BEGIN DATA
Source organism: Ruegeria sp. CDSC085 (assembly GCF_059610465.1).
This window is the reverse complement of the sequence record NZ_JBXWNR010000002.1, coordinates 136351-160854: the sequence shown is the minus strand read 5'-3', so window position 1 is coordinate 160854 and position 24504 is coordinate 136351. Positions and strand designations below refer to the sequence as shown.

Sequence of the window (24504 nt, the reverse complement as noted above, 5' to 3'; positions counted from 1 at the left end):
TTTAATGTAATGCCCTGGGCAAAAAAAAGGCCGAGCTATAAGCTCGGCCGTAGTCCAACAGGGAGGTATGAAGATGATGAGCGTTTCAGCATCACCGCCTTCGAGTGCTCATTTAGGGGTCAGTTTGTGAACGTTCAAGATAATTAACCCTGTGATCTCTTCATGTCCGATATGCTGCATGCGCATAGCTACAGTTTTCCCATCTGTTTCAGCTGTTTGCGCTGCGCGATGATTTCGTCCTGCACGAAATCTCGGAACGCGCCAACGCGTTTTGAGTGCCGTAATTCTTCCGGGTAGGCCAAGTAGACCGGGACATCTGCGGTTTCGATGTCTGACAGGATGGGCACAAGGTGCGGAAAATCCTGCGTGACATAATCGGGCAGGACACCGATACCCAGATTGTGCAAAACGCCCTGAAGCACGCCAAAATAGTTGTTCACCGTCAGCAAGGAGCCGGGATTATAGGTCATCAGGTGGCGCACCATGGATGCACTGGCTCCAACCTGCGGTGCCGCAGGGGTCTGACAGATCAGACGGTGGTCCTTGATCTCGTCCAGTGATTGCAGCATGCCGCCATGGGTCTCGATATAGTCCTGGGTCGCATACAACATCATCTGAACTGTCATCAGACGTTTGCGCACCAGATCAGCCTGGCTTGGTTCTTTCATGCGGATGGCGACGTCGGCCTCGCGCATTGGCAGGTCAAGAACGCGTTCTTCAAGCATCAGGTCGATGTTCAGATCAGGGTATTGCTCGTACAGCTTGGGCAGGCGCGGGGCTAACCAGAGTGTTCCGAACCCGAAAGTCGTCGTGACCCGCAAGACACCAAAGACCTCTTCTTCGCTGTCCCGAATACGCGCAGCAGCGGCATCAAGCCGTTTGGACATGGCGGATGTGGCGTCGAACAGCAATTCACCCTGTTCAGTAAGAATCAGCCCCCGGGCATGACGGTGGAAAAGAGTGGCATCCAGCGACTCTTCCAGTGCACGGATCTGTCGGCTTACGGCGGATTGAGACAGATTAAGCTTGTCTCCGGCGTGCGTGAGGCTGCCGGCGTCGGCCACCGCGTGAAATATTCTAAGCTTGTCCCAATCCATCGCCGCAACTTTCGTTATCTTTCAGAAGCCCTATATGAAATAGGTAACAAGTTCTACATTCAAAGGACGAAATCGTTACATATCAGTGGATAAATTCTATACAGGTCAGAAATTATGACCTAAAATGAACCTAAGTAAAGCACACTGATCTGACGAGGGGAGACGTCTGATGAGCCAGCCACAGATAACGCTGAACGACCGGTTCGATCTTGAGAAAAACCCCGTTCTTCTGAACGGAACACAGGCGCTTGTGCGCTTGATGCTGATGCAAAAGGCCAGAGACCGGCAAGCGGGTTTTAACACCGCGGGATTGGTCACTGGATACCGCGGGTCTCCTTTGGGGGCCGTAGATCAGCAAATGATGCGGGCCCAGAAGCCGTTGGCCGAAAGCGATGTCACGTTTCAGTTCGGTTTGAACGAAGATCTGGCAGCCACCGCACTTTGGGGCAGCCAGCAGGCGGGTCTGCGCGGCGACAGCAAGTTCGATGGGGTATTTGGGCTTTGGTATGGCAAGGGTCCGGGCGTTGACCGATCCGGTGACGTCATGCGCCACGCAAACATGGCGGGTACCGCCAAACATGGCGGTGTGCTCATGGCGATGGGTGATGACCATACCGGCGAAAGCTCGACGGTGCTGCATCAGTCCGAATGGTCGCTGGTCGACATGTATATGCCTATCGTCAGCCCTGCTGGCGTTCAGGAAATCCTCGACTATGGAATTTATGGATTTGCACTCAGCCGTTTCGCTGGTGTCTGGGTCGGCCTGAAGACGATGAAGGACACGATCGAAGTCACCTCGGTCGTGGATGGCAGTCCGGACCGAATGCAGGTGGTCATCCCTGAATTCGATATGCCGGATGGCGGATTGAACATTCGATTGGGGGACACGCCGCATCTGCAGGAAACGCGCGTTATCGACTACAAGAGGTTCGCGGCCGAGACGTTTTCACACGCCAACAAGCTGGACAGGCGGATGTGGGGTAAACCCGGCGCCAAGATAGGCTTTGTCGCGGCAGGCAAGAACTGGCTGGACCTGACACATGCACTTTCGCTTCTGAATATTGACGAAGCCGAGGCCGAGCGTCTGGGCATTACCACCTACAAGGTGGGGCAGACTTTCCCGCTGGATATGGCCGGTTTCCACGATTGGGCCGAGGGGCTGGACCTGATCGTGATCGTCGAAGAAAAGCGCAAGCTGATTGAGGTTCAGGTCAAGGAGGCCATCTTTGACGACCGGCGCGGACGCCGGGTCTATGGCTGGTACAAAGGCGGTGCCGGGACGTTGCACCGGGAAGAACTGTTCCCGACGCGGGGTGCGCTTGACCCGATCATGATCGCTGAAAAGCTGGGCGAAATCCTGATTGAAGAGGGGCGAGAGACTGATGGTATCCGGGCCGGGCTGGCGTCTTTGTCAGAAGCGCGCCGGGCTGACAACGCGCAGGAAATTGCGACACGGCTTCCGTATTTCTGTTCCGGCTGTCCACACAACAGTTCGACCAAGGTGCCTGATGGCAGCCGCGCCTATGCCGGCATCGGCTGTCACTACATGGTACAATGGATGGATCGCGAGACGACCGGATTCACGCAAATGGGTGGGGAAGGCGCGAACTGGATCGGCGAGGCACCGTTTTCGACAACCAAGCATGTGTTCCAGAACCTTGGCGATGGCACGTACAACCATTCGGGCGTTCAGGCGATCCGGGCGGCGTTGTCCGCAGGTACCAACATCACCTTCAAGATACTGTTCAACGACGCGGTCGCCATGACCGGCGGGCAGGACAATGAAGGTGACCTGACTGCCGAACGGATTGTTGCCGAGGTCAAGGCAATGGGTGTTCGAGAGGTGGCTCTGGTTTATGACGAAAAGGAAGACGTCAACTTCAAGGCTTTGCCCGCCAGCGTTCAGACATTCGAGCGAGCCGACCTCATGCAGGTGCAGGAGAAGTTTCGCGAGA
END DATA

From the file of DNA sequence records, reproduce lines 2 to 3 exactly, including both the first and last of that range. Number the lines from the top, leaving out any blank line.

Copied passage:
This window is the reverse complement of the sequence record NZ_JBXWNR010000002.1, coordinates 136351-160854: the sequence shown is the minus strand read 5'-3', so window position 1 is coordinate 160854 and position 24504 is coordinate 136351. Positions and strand designations below refer to the sequence as shown.

Sequence of the window (24504 nt, the reverse complement as noted above, 5' to 3'; positions counted from 1 at the left end):